NASA has announced that it will provide significant funding for Boeing and its industry team to develop and flight test a full-scale transonic truss-braced wing (TTBW) demonstrator airplane. According to Boeing, when combined with expected advancements in propulsion systems, materials and systems architecture, a single-aisle airplane with a TTBW configuration could reduce fuel consumption and emissions by up to 30 per cent relative to today’s most efficient single-aisle airplanes.
The funding forms part of NASA’s Sustainable Flight Demonstrator (SFD) programme, which aims to advance the civil aviation industry’s commitment to reaching net zero carbon emissions by 2050, as well as the goals set forth in the US government’s Aviation Climate Action Plan.
‘The SFD programme has the potential to make a major contribution toward a sustainable future,’ said Greg Hyslop, Boeing chief engineer and executive vice president of engineering, test and technology. ‘It represents an opportunity to design, build and fly a full-scale experimental plane, while solving novel technical problems.’
The TTBW concept involves an aircraft with extra-long, thin wings stabilised by diagonal struts. This design results in an aircraft that’s much more fuel efficient than a traditional airliner due to a shape that creates less drag – resulting in its burning less fuel.
Ultrathin wings braced by struts with larger spans and higher-aspect ratios could also eventually accommodate advanced propulsion systems, which are currently limited by a lack of underwing space due to the use of low-wing airplane configurations. For the demonstrator vehicle, Boeing will use elements from existing vehicles and integrate them with all-new components.
NASA will provide US$425million in funding through the SFD Space Act Agreement. The SFD programme will also leverage up to US$725million in funding by Boeing and its industry partners to shape the demonstrator programme and meet the resource needs required.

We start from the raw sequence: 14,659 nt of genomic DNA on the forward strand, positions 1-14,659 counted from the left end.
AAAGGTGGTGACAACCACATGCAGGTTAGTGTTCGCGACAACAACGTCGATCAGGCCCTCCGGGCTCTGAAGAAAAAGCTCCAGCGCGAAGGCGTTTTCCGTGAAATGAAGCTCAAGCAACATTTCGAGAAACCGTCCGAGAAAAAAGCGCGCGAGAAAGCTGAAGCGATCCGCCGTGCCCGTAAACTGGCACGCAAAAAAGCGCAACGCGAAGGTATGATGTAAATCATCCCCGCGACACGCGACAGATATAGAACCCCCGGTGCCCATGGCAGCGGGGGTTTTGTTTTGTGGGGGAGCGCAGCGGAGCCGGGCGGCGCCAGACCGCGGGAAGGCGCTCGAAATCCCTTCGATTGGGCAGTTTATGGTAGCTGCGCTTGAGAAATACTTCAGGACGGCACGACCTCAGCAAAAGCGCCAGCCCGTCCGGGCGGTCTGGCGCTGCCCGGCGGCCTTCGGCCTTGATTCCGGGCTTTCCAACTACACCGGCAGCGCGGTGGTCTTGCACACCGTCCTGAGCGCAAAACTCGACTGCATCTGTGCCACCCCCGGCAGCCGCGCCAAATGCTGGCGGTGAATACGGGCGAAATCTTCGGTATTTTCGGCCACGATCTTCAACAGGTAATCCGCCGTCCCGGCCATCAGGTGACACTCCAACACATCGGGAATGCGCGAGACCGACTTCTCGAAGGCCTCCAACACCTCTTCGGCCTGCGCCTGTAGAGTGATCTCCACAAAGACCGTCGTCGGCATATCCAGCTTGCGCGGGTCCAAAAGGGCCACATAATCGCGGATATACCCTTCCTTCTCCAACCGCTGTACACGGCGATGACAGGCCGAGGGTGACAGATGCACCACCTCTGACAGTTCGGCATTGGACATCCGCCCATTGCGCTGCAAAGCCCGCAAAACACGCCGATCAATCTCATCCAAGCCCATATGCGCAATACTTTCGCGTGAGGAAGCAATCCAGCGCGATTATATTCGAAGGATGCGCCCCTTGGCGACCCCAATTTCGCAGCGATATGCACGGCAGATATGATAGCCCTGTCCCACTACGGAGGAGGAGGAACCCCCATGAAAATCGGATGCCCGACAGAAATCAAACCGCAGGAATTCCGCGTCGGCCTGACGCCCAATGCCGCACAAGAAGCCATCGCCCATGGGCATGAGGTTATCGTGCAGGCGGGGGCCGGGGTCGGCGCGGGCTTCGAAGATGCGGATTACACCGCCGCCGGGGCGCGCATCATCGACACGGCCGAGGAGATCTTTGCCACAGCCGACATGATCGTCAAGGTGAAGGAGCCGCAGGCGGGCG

The TTBW airframe concept is the result of more than a decade of development supported by NASA, Boeing and industry investments. Under previous NASA programmes, including the agency’s Subsonic Ultra Green Aircraft Research programme, Boeing conducted extensive wind tunnel testing and digital modelling to advance the design of the TTBW.
NASA plans to complete testing for the project by the late 2020s, so that technologies and designs demonstrated by the project can inform industry decisions about the next generation of single-aisle aircraft, which could enter into service in the 2030s.
‘Since the beginning, NASA has been with you when you fly. NASA has dared to go farther, faster, higher. And in doing so, NASA has made aviation more sustainable and dependable. It is in our DNA,’ said NASA administrator Bill Nelson. ‘It’s our goal that NASA’s partnership with Boeing to produce and test a full-scale demonstrator will help lead to future commercial airliners that are more fuel efficient, with benefits to the environment, the commercial aviation industry, and to passengers worldwide. If we are successful, we may see these technologies in planes that the public takes to the skies in the 2030s.’
‘NASA is working toward an ambitious goal of developing game-changing technologies to reduce aviation energy use and emissions over the coming decades toward an aviation community goal of net-zero carbon emissions by 2050,’ said Bob Pearce, NASA associate administrator for the Aeronautics Research Mission Directorate. ‘The Transonic Truss-Braced Wing is the kind of transformative concept and investment we will need to meet those challenges and, critically, the technologies demonstrated in this project have a clear and viable path to informing the next generation of single-aisle aircraft, benefiting everyone that uses the air transportation system.’